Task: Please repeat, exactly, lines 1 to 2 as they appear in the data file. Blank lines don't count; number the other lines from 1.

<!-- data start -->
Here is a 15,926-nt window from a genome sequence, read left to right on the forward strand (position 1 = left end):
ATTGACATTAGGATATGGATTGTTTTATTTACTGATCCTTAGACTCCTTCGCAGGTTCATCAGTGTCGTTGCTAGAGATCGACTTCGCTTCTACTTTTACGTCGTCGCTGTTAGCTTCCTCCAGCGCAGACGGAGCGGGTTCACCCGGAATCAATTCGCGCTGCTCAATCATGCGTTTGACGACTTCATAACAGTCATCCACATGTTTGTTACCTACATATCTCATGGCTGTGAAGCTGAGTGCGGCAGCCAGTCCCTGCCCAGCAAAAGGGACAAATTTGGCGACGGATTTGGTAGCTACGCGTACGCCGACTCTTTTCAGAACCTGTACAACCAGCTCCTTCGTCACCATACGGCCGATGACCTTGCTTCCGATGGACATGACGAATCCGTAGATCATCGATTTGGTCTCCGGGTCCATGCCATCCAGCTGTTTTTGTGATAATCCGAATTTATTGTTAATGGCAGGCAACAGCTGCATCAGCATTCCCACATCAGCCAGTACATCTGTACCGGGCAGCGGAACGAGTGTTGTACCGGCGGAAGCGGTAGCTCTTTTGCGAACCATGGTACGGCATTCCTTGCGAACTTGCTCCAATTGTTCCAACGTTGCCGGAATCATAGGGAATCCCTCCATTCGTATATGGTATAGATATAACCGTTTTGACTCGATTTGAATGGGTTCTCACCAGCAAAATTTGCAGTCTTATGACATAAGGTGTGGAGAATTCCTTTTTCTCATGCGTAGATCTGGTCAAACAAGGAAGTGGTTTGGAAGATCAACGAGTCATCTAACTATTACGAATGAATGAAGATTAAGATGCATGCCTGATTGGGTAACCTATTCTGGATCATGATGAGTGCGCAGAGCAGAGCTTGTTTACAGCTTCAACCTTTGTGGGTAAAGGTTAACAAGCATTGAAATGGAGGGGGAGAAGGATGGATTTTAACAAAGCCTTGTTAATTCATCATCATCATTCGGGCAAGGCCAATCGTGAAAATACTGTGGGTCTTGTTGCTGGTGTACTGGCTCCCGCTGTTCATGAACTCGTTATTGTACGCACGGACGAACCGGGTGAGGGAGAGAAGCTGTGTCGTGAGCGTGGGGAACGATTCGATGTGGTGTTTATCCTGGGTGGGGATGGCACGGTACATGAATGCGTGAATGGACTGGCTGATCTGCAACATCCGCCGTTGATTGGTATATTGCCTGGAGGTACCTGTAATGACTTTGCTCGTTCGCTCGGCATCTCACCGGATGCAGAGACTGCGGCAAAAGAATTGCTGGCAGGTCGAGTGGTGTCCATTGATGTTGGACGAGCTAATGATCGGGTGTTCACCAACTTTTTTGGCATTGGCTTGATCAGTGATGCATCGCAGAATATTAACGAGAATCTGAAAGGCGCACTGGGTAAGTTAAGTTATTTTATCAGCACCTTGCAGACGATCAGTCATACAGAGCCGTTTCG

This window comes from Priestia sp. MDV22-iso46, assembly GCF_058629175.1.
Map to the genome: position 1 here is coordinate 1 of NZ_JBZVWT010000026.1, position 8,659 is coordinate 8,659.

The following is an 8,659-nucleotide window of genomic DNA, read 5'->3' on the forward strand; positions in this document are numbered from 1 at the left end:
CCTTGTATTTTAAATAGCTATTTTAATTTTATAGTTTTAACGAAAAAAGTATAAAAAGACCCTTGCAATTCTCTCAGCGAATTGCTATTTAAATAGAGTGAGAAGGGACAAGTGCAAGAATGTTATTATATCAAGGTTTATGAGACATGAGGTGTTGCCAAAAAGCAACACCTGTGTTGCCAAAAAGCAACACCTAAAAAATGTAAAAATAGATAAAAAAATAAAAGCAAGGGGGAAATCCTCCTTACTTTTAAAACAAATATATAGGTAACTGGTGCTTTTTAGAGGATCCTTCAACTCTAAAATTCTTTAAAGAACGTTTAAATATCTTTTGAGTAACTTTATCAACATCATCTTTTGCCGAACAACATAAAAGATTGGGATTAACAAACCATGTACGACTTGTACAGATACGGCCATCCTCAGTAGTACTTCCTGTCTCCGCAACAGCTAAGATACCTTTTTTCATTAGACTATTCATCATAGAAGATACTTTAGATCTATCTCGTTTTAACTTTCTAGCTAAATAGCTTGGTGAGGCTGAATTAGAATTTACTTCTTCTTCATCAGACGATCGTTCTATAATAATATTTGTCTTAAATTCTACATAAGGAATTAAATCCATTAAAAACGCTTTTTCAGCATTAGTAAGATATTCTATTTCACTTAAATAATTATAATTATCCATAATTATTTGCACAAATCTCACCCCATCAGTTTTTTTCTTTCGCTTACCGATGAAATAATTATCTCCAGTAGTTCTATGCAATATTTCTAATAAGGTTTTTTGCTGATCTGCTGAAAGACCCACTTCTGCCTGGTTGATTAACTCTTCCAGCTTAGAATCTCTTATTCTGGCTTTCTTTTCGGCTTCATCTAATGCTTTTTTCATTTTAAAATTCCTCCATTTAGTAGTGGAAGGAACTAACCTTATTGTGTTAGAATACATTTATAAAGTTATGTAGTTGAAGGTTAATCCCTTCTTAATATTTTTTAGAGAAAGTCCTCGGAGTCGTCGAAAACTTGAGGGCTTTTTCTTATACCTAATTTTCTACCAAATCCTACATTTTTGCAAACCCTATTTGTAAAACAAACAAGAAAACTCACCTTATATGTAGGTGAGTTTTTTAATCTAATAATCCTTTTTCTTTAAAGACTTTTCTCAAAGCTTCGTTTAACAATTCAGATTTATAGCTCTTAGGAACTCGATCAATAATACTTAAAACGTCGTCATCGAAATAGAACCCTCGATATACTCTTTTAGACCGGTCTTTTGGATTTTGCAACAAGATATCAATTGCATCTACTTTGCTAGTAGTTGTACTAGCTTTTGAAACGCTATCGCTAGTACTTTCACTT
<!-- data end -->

Here is a 15,926-nt window from a genome sequence, read left to right on the forward strand (position 1 = left end):
ATTGACATTAGGATATGGATTGTTTTATTTACTGATCCTTAGACTCCTTCGCAGGTTCATCAGTGTCGTTGCTAGAGATCGACTTCGCTTCTACTTTTACGTCGTCGCTGTTAGCTTCCTCCAGCGCAGACGGAGCGGGTTCACCCGGAATCAATTCGCGCTGCTCAATCATGCGTTTGACGACTTCATAACAGTCATCCACATGTTTGTTACCTACATATCTCATGGCTGTGAAGCTGAGTGCGGCAGCCAGTCCCTGCCCAGCAAAAGGGACAAATTTGGCGACGGATTTGGTAGCTACGCGTACGCCGACTCTTTTCAGAACCTGTACAACCAGCTCCTTCGTCACCATACGGCCGATGACCTTGCTTCCGATGGACATGACGAATCCGTAGATCATCGATTTGGTCTCCGGGTCCATGCCATCCAGCTGTTTTTGTGATAATCCGAATTTATTGTTAATGGCAGGCAACAGCTGCATCAGCATTCCCACATCAGCCAGTACATCTGTACCGGGCAGCGGAACGAGTGTTGTACCGGCGGAAGCGGTAGCTCTTTTGCGAACCATGGTACGGCATTCCTTGCGAACTTGCTCCAATTGTTCCAACGTTGCCGGAATCATAGGGAATCCCTCCATTCGTATATGGTATAGATATAACCGTTTTGACTCGATTTGAATGGGTTCTCACCAGCAAAATTTGCAGTCTTATGACATAAGGTGTGGAGAATTCCTTTTTCTCATGCGTAGATCTGGTCAAACAAGGAAGTGGTTTGGAAGATCAACGAGTCATCTAACTATTACGAATGAATGAAGATTAAGATGCATGCCTGATTGGGTAACCTATTCTGGATCATGATGAGTGCGCAGAGCAGAGCTTGTTTACAGCTTCAACCTTTGTGGGTAAAGGTTAACAAGCATTGAAATGGAGGGGGAGAAGGATGGATTTTAACAAAGCCTTGTTAATTCATCATCATCATTCGGGCAAGGCCAATCGTGAAAATACTGTGGGTCTTGTTGCTGGTGTACTGGCTCCCGCTGTTCATGAACTCGTTATTGTACGCACGGACGAACCGGGTGAGGGAGAGAAGCTGTGTCGTGAGCGTGGGGAACGATTCGATGTGGTGTTTATCCTGGGTGGGGATGGCACGGTACATGAATGCGTGAATGGACTGGCTGATCTGCAACATCCGCCGTTGATTGGTATATTGCCTGGAGGTACCTGTAATGACTTTGCTCGTTCGCTCGGCATCTCACCGGATGCAGAGACTGCGGCAAAAGAATTGCTGGCAGGTCGAGTGGTGTCCATTGATGTTGGACGAGCTAATGATCGGGTGTTCACCAACTTTTTTGGCATTGGCTTGATCAGTGATGCATCGCAGAATATTAACGAGAATCTGAAAGGCGCACTGGGTAAGTTAAGTTATTTTATCAGCACCTTGCAGACGATCAGTCATACAGAGCCGTTTCG